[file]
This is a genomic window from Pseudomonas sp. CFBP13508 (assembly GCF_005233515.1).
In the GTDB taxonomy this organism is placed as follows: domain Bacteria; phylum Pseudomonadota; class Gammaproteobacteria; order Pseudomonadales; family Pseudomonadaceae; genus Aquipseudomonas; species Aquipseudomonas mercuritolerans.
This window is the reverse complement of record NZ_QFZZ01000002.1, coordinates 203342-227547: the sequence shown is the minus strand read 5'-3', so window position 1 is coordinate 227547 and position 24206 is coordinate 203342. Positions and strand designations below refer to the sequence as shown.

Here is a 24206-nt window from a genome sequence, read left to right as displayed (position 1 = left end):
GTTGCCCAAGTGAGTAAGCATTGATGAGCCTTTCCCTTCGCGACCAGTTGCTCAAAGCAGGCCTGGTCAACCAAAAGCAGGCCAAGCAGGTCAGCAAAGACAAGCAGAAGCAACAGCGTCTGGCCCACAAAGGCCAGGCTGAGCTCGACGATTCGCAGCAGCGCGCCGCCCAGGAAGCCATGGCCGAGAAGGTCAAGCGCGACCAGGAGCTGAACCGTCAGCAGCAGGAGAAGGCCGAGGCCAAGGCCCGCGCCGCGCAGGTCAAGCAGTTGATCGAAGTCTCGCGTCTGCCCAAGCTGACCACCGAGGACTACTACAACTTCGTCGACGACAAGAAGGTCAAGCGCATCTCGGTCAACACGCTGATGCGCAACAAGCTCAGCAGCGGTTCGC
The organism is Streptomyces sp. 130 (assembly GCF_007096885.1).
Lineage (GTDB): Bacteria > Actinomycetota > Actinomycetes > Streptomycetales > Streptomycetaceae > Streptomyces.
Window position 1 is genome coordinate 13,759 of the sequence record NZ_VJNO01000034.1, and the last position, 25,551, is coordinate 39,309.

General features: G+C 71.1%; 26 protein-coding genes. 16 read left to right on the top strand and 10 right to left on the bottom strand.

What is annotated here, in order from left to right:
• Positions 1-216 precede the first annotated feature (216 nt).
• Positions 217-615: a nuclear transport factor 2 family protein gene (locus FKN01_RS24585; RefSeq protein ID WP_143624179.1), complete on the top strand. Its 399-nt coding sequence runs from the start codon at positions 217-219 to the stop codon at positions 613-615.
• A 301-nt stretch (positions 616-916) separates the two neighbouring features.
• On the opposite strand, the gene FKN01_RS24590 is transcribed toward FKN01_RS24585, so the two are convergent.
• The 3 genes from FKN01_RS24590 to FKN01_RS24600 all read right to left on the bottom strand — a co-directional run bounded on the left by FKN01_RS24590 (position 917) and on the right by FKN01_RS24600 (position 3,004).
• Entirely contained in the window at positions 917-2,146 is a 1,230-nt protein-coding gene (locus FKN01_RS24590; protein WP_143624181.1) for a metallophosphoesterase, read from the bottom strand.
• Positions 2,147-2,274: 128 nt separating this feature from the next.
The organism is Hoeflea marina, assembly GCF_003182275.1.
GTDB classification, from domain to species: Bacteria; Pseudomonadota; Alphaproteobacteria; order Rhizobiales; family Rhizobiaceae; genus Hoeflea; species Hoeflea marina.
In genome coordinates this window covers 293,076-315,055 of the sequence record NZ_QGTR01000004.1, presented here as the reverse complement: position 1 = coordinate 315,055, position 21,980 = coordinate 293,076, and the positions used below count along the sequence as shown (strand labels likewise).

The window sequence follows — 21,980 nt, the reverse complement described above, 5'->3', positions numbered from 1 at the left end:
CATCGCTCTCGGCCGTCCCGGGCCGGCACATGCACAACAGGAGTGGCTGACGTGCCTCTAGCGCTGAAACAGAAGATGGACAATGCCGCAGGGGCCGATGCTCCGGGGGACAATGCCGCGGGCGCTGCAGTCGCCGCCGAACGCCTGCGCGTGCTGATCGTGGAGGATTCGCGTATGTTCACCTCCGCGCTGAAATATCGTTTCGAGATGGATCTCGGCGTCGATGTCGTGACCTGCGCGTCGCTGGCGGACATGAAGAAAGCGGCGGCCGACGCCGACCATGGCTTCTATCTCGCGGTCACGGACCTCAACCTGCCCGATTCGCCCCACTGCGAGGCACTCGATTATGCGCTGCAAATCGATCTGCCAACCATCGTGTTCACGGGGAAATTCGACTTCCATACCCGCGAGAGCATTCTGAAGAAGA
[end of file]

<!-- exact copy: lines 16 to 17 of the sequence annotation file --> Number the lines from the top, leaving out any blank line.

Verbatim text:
• Entirely contained in the window at positions 917-2,146 is a 1,230-nt protein-coding gene (locus FKN01_RS24590; protein WP_143624181.1) for a metallophosphoesterase, read from the bottom strand.
• Positions 2,147-2,274: 128 nt separating this feature from the next.